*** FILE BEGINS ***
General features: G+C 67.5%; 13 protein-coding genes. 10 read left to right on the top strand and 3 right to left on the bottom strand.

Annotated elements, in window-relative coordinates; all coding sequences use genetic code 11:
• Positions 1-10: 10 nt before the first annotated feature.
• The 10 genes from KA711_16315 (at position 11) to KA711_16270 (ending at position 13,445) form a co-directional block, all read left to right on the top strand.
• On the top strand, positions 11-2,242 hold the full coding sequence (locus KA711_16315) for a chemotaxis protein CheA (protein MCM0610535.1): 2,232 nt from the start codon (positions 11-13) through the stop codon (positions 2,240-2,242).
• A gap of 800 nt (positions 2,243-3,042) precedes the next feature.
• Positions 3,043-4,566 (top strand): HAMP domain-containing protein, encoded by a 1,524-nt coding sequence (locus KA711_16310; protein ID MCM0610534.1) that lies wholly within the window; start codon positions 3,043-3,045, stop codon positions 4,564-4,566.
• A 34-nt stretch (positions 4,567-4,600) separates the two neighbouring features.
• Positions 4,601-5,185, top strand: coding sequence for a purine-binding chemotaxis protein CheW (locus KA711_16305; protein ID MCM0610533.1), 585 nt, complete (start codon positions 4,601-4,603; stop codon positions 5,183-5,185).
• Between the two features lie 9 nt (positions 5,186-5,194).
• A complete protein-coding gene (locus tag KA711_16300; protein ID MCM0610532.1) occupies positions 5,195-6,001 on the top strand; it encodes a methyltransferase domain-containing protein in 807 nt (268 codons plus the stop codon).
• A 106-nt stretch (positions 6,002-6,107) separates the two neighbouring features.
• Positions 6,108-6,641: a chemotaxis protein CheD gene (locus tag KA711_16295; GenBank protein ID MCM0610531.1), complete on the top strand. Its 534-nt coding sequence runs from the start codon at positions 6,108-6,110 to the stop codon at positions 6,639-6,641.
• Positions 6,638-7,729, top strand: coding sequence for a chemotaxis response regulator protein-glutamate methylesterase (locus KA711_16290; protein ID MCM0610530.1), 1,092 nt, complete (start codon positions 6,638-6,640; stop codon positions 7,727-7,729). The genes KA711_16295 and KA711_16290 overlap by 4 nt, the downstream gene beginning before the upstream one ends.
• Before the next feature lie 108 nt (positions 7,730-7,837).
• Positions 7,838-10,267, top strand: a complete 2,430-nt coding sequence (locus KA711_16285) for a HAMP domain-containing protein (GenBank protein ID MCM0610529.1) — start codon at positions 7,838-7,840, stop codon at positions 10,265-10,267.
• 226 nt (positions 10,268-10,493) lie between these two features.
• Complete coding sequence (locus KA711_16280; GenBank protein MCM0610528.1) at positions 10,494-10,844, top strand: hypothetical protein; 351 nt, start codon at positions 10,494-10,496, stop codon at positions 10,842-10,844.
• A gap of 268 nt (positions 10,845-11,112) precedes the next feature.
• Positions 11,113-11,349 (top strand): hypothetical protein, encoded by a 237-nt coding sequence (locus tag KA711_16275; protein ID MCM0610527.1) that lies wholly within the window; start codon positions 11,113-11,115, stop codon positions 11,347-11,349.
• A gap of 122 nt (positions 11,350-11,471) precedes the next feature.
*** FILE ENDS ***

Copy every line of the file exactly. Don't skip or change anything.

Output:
General features: G+C 67.5%; 13 protein-coding genes. 10 read left to right on the top strand and 3 right to left on the bottom strand.

Annotated elements, in window-relative coordinates; all coding sequences use genetic code 11:
• Positions 1-10: 10 nt before the first annotated feature.
• The 10 genes from KA711_16315 (at position 11) to KA711_16270 (ending at position 13,445) form a co-directional block, all read left to right on the top strand.
• On the top strand, positions 11-2,242 hold the full coding sequence (locus KA711_16315) for a chemotaxis protein CheA (protein MCM0610535.1): 2,232 nt from the start codon (positions 11-13) through the stop codon (positions 2,240-2,242).
• A gap of 800 nt (positions 2,243-3,042) precedes the next feature.
• Positions 3,043-4,566 (top strand): HAMP domain-containing protein, encoded by a 1,524-nt coding sequence (locus KA711_16310; protein ID MCM0610534.1) that lies wholly within the window; start codon positions 3,043-3,045, stop codon positions 4,564-4,566.
• A 34-nt stretch (positions 4,567-4,600) separates the two neighbouring features.
• Positions 4,601-5,185, top strand: coding sequence for a purine-binding chemotaxis protein CheW (locus KA711_16305; protein ID MCM0610533.1), 585 nt, complete (start codon positions 4,601-4,603; stop codon positions 5,183-5,185).
• Between the two features lie 9 nt (positions 5,186-5,194).
• A complete protein-coding gene (locus tag KA711_16300; protein ID MCM0610532.1) occupies positions 5,195-6,001 on the top strand; it encodes a methyltransferase domain-containing protein in 807 nt (268 codons plus the stop codon).
• A 106-nt stretch (positions 6,002-6,107) separates the two neighbouring features.
• Positions 6,108-6,641: a chemotaxis protein CheD gene (locus tag KA711_16295; GenBank protein ID MCM0610531.1), complete on the top strand. Its 534-nt coding sequence runs from the start codon at positions 6,108-6,110 to the stop codon at positions 6,639-6,641.
• Positions 6,638-7,729, top strand: coding sequence for a chemotaxis response regulator protein-glutamate methylesterase (locus KA711_16290; protein ID MCM0610530.1), 1,092 nt, complete (start codon positions 6,638-6,640; stop codon positions 7,727-7,729). The genes KA711_16295 and KA711_16290 overlap by 4 nt, the downstream gene beginning before the upstream one ends.
• Before the next feature lie 108 nt (positions 7,730-7,837).
• Positions 7,838-10,267, top strand: a complete 2,430-nt coding sequence (locus KA711_16285) for a HAMP domain-containing protein (GenBank protein ID MCM0610529.1) — start codon at positions 7,838-7,840, stop codon at positions 10,265-10,267.
• 226 nt (positions 10,268-10,493) lie between these two features.
• Complete coding sequence (locus KA711_16280; GenBank protein MCM0610528.1) at positions 10,494-10,844, top strand: hypothetical protein; 351 nt, start codon at positions 10,494-10,496, stop codon at positions 10,842-10,844.
• A gap of 268 nt (positions 10,845-11,112) precedes the next feature.
• Positions 11,113-11,349 (top strand): hypothetical protein, encoded by a 237-nt coding sequence (locus tag KA711_16275; protein ID MCM0610527.1) that lies wholly within the window; start codon positions 11,113-11,115, stop codon positions 11,347-11,349.
• A gap of 122 nt (positions 11,350-11,471) precedes the next feature.